Video of police driving over 'shrieking' deer triggers calls for criminal charges, death threats
Police watchdog investigating, first case involving an animal
A cellphone video of a Lethbridge, Alta., police officer repeatedly running over an injured deer has emotions running high, with calls for criminal charges, reports of death threats against the officer and a flood of complaints to government agencies.
In the video, published by Global News, an on-duty officer is seen using a police truck to drive over the deer multiple times in south Lethbridge, trying to kill it for nearly 15 minutes. The animal eventually died.
"I watch a lot of animal cruelty videos, unfortunately for my job, and this is among the worst that I've ever seen," said Camille Labchuk, an animal rights lawyer with Animal Justice, noting it's a criminal offence to cause an animal unnecessary pain or suffering.
"It's very apparent from the video that the deer was experiencing horrific pain and suffering. You can hear the deer shrieking and screaming and crying out."
The Alberta Serious Incident Response Team (ASIRT), which normally reviews police officers' use of force on other humans, is taking the exceptional step of investigating the case. It's the watchdog's first file involving an animal. Alberta SPCA and Alberta Fish and Wildlife are assisting with the investigation.
In another rare move, ASIRT issued a lengthy statement Wednesday afternoon about the open investigation.
"It is recognized that this is an extremely sensitive and serious matter where there has been considerable public interest," the agency said.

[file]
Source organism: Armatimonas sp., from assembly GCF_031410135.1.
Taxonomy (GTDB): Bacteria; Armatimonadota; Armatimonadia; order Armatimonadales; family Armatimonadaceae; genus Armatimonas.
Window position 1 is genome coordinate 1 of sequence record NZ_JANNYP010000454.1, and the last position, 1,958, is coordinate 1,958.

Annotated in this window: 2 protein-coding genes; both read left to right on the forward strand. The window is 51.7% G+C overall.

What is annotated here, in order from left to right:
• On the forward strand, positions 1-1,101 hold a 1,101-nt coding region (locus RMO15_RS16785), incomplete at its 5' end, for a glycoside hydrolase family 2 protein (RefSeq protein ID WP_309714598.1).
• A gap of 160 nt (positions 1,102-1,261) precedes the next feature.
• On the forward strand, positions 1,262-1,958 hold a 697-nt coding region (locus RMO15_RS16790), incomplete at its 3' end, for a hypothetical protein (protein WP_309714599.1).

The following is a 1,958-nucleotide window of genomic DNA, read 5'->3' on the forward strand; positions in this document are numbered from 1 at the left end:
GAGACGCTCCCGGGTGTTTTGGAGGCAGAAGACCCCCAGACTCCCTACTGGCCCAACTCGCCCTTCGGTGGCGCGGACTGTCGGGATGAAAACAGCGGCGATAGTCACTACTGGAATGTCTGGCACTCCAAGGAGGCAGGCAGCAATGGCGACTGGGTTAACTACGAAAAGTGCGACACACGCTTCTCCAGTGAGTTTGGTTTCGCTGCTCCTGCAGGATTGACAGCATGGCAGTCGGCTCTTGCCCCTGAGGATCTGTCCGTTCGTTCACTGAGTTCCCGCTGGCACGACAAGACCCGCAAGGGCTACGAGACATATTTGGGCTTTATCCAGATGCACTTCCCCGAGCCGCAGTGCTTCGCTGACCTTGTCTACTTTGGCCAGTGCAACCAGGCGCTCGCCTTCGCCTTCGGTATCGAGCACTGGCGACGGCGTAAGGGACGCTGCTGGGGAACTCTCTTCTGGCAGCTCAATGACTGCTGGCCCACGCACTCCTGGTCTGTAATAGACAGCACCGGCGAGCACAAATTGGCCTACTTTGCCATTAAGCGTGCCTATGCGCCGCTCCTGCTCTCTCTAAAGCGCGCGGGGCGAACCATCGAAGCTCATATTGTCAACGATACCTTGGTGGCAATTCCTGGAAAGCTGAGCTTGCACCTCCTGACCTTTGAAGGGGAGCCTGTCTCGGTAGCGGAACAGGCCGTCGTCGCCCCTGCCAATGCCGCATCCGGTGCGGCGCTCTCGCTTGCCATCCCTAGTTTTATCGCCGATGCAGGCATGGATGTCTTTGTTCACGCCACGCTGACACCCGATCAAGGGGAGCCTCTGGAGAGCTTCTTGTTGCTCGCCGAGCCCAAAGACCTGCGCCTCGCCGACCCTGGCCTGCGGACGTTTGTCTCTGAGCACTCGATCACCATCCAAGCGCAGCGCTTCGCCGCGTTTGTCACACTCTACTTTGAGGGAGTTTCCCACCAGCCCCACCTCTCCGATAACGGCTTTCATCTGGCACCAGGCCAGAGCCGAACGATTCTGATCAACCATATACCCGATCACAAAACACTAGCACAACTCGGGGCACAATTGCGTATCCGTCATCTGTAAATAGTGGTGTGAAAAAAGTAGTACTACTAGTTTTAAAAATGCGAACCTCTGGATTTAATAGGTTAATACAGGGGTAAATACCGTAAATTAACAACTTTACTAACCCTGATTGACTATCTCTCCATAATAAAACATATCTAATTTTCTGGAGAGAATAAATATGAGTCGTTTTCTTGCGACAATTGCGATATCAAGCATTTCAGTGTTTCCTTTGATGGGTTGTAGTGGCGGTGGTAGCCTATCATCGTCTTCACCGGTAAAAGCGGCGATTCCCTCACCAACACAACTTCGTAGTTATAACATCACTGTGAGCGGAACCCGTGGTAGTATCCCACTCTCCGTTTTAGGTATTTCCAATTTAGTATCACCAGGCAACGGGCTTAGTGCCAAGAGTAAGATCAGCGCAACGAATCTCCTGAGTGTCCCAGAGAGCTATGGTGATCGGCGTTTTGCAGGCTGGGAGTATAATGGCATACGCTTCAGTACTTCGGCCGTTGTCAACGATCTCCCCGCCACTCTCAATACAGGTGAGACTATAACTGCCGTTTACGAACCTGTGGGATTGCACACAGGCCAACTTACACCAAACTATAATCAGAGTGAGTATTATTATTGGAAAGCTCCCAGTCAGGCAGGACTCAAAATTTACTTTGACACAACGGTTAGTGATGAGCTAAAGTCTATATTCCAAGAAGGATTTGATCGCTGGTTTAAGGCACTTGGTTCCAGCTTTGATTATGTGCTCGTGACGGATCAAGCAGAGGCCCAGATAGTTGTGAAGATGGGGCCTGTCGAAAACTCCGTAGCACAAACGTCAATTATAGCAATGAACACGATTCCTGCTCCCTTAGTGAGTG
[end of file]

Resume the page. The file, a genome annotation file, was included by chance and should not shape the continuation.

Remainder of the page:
"ASIRT will examine a police officer's powers relating to dealing with events such as this and will consider the relevant provisions within the Criminal Code, the Animal Protection Act and Wildlife Act."
It certainly does not meet the criteria for a humane death.- Darrell Dalton, registrar of the Alberta Veterinary Medical Association
The watchdog said the cellphone video, which triggered its investigation, is disturbing but captures only part of the incident.
It's promising a full investigation that considers what happened before the recording, the circumstances surrounding the recording and what any other witnesses may have seen, among other evidence.
Darrell Dalton, registrar of the Alberta Veterinary Medical Association, said he can't comment on whether this is a case of animal cruelty, without knowing the circumstances surrounding why the officer used his truck the way he did.
"It certainly does not meet the criteria for a humane death," Dalton said. "It's not rapid, it's not painless and does not reduce distress and suffering."
Dalton said when officers find an injured animal they normally use their firearms, not their vehicles.
This passion… must not supersede reason.- Alberta Serious Incident Response Team
"I think some police officers are reluctant to do it, but I know of police officers that have dispatched animals at the side of the road with their sidearm."
When asked why the officer did not use his gun, a Lethbridge police spokesperson said they cannot comment on the case while it's under investigation.
ASIRT said concerned citizens have overwhelmed the phone lines of various agencies, including Fish and Wildlife, Alberta SPCA and Lethbridge police, resulting in a "disproportionate strain on both the resources of these agencies and their staff, who very much care about the treatment of animals."
"This passion, however, must not supersede reason," the agency said.
"The situation has escalated to reported death threats against the unidentified officer."
If you see injured animal, call authorities
ASIRT is asking the public to remain patient and to "exercise restraint so that the investigation can proceed without interference and so that these and other agencies can move forward and continue their important work."
Labchuk, the executive director of Animal Justice, said anyone who finds an injured animal at the side of the road should call authorities, such as wildlife officials who can make the call about "whether and how to dispatch the animal."
Alberta Fish and Wildlife can be contacted at 403-310-0000, or here is a list of the department's regional offices.
Thousands have signed a petition for the officer who drove over the deer to be fired, and a protest is planned for outside police headquarters on Sunday.
With files from Sarah Rieger, Anis Heydari